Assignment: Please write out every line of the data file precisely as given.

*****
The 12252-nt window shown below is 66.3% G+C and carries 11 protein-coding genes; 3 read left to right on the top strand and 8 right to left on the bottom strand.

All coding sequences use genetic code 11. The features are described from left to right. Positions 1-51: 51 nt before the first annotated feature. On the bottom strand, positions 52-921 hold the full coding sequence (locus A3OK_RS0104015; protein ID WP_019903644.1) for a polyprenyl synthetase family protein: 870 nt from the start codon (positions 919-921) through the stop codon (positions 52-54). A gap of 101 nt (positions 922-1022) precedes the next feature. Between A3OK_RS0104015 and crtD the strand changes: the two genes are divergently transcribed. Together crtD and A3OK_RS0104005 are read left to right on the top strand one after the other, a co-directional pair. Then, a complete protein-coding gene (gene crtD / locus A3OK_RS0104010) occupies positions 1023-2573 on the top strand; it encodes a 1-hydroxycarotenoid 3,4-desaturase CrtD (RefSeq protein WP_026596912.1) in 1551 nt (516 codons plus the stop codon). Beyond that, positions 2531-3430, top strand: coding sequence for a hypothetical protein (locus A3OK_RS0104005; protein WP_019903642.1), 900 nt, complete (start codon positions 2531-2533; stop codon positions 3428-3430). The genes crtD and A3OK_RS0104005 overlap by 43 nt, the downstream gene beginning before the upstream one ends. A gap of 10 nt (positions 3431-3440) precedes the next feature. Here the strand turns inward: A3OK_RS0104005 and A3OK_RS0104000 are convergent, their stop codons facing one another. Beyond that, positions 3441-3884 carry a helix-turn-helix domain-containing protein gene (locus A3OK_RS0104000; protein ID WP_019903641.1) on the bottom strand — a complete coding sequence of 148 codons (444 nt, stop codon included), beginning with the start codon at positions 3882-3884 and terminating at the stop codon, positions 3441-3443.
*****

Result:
The 12252-nt window shown below is 66.3% G+C and carries 11 protein-coding genes; 3 read left to right on the top strand and 8 right to left on the bottom strand.

All coding sequences use genetic code 11. The features are described from left to right. Positions 1-51: 51 nt before the first annotated feature. On the bottom strand, positions 52-921 hold the full coding sequence (locus A3OK_RS0104015; protein ID WP_019903644.1) for a polyprenyl synthetase family protein: 870 nt from the start codon (positions 919-921) through the stop codon (positions 52-54). A gap of 101 nt (positions 922-1022) precedes the next feature. Between A3OK_RS0104015 and crtD the strand changes: the two genes are divergently transcribed. Together crtD and A3OK_RS0104005 are read left to right on the top strand one after the other, a co-directional pair. Then, a complete protein-coding gene (gene crtD / locus A3OK_RS0104010) occupies positions 1023-2573 on the top strand; it encodes a 1-hydroxycarotenoid 3,4-desaturase CrtD (RefSeq protein WP_026596912.1) in 1551 nt (516 codons plus the stop codon). Beyond that, positions 2531-3430, top strand: coding sequence for a hypothetical protein (locus A3OK_RS0104005; protein WP_019903642.1), 900 nt, complete (start codon positions 2531-2533; stop codon positions 3428-3430). The genes crtD and A3OK_RS0104005 overlap by 43 nt, the downstream gene beginning before the upstream one ends. A gap of 10 nt (positions 3431-3440) precedes the next feature. Here the strand turns inward: A3OK_RS0104005 and A3OK_RS0104000 are convergent, their stop codons facing one another. Beyond that, positions 3441-3884 carry a helix-turn-helix domain-containing protein gene (locus A3OK_RS0104000; protein ID WP_019903641.1) on the bottom strand — a complete coding sequence of 148 codons (444 nt, stop codon included), beginning with the start codon at positions 3882-3884 and terminating at the stop codon, positions 3441-3443.